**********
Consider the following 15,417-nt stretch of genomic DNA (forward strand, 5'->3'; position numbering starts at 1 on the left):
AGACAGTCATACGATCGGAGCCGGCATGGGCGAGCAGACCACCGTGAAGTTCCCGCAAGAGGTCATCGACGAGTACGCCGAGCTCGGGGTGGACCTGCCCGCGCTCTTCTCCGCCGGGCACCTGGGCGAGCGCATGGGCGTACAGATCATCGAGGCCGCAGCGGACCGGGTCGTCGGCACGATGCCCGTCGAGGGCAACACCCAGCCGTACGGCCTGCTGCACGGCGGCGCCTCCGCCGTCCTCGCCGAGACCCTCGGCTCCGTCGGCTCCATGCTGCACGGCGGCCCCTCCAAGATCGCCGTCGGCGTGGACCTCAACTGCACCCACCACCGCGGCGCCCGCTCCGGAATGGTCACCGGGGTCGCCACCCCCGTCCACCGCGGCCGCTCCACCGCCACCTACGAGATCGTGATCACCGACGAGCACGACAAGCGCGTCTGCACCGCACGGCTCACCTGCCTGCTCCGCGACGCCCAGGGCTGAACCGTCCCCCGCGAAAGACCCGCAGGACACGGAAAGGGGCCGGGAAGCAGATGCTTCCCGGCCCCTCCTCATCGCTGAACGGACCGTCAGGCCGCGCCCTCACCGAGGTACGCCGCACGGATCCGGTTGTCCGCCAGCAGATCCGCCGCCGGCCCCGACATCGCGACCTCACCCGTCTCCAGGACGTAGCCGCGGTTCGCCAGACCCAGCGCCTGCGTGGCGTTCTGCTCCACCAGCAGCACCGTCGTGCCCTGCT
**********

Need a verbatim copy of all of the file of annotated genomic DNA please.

Consider the following 15,417-nt stretch of genomic DNA (forward strand, 5'->3'; position numbering starts at 1 on the left):
AGACAGTCATACGATCGGAGCCGGCATGGGCGAGCAGACCACCGTGAAGTTCCCGCAAGAGGTCATCGACGAGTACGCCGAGCTCGGGGTGGACCTGCCCGCGCTCTTCTCCGCCGGGCACCTGGGCGAGCGCATGGGCGTACAGATCATCGAGGCCGCAGCGGACCGGGTCGTCGGCACGATGCCCGTCGAGGGCAACACCCAGCCGTACGGCCTGCTGCACGGCGGCGCCTCCGCCGTCCTCGCCGAGACCCTCGGCTCCGTCGGCTCCATGCTGCACGGCGGCCCCTCCAAGATCGCCGTCGGCGTGGACCTCAACTGCACCCACCACCGCGGCGCCCGCTCCGGAATGGTCACCGGGGTCGCCACCCCCGTCCACCGCGGCCGCTCCACCGCCACCTACGAGATCGTGATCACCGACGAGCACGACAAGCGCGTCTGCACCGCACGGCTCACCTGCCTGCTCCGCGACGCCCAGGGCTGAACCGTCCCCCGCGAAAGACCCGCAGGACACGGAAAGGGGCCGGGAAGCAGATGCTTCCCGGCCCCTCCTCATCGCTGAACGGACCGTCAGGCCGCGCCCTCACCGAGGTACGCCGCACGGATCCGGTTGTCCGCCAGCAGATCCGCCGCCGGCCCCGACATCGCGACCTCACCCGTCTCCAGGACGTAGCCGCGGTTCGCCAGACCCAGCGCCTGCGTGGCGTTCTGCTCCACCAGCAGCACCGTCGTGCCCTGCT